Harvey Mudd College improved upon last year’s team placement and maintained its position as the top-scoring undergraduate institution in the William Lowell Putnam Mathematical Competition, the preeminent undergraduate mathematics competition.
Twenty-five HMC students spent the better part of Saturday, Dec. 1, 2018 taking a challenging six-hour exam, which requires a unique blend of cleverness and problem-solving skills. The median score for the competition, in which 4,623 students from the U.S. and Canada participated, was 2 out of a possible 120. The median score for Harvey Mudd students was 10.
In team competition, veteran Putnam competitors Adam Busis ’19, Shyan Akmal ’19 and Xuming (Evan) Liang ’20 placed an impressive sixth out of 568 institutions, and Harvey Mudd was the top scoring undergraduate institution. Last year’s team of Busis, Akmal and Jordan Haack ’19 placed ninth.
In the individual category, Busis ranked 87th in the nation, and received an honorable mention. Three other Harvey Mudd students, Akmal, Liang and Mengyi Shan ’21, scored in the top 200.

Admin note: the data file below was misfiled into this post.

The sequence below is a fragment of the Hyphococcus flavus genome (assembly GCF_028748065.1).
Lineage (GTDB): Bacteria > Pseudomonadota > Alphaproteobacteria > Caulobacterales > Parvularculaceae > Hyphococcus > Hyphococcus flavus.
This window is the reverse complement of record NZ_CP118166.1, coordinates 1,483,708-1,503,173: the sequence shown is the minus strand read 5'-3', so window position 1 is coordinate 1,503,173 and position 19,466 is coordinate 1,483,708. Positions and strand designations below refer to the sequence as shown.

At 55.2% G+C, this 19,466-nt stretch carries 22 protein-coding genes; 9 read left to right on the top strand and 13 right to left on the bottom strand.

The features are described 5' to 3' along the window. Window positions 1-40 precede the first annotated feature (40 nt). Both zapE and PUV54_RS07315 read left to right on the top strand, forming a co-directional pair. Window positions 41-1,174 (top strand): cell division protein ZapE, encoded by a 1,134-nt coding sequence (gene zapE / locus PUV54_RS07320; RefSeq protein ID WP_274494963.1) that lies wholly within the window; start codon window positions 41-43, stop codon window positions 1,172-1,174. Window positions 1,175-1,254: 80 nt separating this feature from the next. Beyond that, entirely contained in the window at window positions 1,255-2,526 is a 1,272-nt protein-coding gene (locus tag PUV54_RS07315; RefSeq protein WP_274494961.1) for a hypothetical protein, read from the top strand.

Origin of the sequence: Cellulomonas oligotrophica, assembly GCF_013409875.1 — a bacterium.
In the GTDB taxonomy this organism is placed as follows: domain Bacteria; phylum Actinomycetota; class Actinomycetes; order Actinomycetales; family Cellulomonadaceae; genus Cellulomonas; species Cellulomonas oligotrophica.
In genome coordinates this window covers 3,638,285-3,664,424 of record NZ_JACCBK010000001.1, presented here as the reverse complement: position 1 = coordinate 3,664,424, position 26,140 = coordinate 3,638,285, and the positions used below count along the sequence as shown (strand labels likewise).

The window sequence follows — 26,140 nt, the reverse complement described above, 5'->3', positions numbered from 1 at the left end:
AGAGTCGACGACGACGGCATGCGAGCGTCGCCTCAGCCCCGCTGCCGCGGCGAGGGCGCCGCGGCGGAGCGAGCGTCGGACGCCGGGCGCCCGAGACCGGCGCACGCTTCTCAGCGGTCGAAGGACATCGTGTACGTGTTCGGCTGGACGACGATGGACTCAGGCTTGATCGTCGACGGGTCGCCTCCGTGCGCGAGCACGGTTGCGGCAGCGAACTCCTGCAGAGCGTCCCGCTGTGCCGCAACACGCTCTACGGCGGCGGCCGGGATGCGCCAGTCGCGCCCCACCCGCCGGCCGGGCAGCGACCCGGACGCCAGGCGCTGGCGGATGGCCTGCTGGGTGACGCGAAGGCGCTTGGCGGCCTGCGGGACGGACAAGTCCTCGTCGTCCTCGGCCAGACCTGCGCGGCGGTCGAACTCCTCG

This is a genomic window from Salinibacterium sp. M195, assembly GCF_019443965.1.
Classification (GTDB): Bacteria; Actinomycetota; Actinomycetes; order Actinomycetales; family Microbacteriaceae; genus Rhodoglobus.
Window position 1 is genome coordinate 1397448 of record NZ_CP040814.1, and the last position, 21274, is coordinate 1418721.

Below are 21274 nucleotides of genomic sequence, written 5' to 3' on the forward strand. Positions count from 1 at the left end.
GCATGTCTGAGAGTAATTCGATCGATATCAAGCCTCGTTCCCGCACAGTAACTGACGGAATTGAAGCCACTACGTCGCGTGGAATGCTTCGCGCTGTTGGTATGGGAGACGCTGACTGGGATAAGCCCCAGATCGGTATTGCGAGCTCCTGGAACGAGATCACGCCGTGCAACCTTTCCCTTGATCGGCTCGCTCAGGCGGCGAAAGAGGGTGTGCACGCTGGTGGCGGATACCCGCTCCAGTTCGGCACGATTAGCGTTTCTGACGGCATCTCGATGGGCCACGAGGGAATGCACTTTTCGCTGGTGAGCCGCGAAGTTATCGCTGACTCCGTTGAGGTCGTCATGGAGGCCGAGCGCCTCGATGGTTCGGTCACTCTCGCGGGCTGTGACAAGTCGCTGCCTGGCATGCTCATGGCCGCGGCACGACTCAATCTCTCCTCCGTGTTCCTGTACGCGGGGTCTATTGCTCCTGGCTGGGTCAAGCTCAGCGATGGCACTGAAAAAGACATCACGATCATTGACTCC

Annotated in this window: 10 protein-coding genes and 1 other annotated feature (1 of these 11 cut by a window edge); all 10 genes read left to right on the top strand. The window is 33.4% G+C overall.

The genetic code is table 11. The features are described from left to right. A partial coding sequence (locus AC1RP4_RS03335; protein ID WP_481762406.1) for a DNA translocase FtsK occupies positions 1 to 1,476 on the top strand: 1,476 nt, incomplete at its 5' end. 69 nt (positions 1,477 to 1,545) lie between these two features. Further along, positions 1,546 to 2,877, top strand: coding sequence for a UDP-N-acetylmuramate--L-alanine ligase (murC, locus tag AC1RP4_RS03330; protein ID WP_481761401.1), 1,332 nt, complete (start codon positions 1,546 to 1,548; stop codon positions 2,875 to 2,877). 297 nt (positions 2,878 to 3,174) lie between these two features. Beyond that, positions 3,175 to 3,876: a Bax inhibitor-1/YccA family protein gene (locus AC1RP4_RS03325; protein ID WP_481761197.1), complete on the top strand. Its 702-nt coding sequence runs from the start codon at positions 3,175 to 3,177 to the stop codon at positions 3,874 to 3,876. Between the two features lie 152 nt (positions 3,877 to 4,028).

“We are proud of all the students who sacrificed their time, talent and energies to represent Harvey Mudd in this year’s Putnam competition,” says Mohamed Omar, professor of mathematics and Putnam Seminar co-coach (along with Professor of Mathematics Nicholas Pippenger). “These students who enjoy problem-solving represent a cross-section of majors at the College.”
Elizabeth Lowell Putnam founded the event in 1927 in memory of her husband, William Lowell Putnam, a Harvard graduate and advocate of intercollegiate intellectual competition. Administered by the Mathematical Association of America, the six-hour exam, composed of 12 problems worth 10 points each, has been offered annually since 1938 to regularly enrolled undergraduates in the United States and Canada who have not yet received a college degree. Harvey Mudd students first participated in the Putnam competition on Dec. 2, 1961. In 1991, the Harvey Mudd team earned third place.